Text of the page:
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 Extraterrestrial primes (Posted on 2004-01-19)
An earthling with a superpower telescope observed a chalkboard on a distant planet. On it were some mathematical statements. After months of translating, he successfully translated all the words and digits. Unfortunately, due to the complexity of the language, he couldn’t figure out the exact number of ones in each number. All he knows is that they each have at least 2 ones and the first number (but not necessarily the second) has an even number of ones. Other than the ones, the only other digit is a single two. The following is the furthest he could translate it:

1…1 [with an even number of ones] is a prime number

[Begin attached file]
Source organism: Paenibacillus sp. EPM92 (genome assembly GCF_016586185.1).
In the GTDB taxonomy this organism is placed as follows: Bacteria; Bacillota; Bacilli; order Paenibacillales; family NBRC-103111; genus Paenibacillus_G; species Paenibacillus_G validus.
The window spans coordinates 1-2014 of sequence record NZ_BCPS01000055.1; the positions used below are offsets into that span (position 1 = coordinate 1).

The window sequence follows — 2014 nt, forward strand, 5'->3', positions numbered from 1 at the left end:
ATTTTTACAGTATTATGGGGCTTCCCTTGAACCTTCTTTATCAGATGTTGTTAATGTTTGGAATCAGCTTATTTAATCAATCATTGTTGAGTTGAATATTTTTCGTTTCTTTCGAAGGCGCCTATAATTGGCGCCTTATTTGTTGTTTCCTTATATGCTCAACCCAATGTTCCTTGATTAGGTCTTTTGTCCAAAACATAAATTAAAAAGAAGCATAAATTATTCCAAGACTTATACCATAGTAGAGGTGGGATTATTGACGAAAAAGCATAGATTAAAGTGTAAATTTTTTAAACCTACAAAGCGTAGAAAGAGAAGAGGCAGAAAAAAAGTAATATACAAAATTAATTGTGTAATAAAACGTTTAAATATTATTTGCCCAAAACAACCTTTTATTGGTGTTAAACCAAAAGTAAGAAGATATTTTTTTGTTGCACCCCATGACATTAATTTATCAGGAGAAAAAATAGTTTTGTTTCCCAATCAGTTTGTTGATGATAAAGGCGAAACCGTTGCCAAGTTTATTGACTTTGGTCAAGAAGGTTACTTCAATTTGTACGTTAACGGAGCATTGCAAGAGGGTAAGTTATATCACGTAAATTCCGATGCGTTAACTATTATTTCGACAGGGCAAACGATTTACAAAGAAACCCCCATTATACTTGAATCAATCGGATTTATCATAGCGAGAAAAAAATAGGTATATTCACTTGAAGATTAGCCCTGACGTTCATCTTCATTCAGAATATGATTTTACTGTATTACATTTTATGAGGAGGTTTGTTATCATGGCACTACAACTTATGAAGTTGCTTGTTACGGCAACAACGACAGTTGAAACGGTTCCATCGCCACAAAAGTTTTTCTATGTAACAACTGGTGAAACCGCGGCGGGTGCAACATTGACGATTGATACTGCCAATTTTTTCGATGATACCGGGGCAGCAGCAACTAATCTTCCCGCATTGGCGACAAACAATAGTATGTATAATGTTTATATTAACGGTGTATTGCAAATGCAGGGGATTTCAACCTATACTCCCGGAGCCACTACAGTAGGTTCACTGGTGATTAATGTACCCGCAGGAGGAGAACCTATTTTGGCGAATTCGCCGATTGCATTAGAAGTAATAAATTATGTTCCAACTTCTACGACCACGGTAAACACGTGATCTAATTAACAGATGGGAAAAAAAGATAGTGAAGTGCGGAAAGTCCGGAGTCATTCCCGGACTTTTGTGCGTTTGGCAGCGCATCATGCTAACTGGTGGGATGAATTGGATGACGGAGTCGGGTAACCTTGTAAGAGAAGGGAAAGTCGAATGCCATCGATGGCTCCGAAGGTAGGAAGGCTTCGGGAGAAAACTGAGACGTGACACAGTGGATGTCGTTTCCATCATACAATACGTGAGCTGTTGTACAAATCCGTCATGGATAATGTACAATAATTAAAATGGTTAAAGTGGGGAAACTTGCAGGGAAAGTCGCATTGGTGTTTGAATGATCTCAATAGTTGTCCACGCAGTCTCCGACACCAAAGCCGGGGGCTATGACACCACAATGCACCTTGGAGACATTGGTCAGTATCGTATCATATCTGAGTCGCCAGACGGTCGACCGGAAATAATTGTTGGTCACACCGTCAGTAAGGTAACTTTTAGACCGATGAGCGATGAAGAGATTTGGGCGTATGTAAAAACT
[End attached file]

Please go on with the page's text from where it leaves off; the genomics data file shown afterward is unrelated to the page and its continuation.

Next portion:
1…12 is a prime number

Assuming both numbers use the same base number, prove that someone or something made a mistake.

 See The Solution Submitted by Tristan Rating: 3.4000 (5 votes)

Comments: ( Back to comment list | You must be logged in to post comments.)
 SOLUTION Comment 7 of 7 |
the answer: THERE IS A MISTAKE SOMEWHERE...
the explanation:

The second number may be written as 11111...2=
q*(1111...0)+2= which implies:
q (the base of the counting system)>2
q is odd - OTHERWISE the second number is even THEREFORE NOT A PRIME

the first number 1+q+q^2+q^3+...q^(2k-1)=
(1+q)*(1+q^2+q^4+...q^(2k-2))
is even for an odd q

if the first number is odd than the second is even

conclusion: the two number differ in parity therefore cannot be both primes.
ady

 Posted by Ady TZIDON on 2004-01-23 03:28:43
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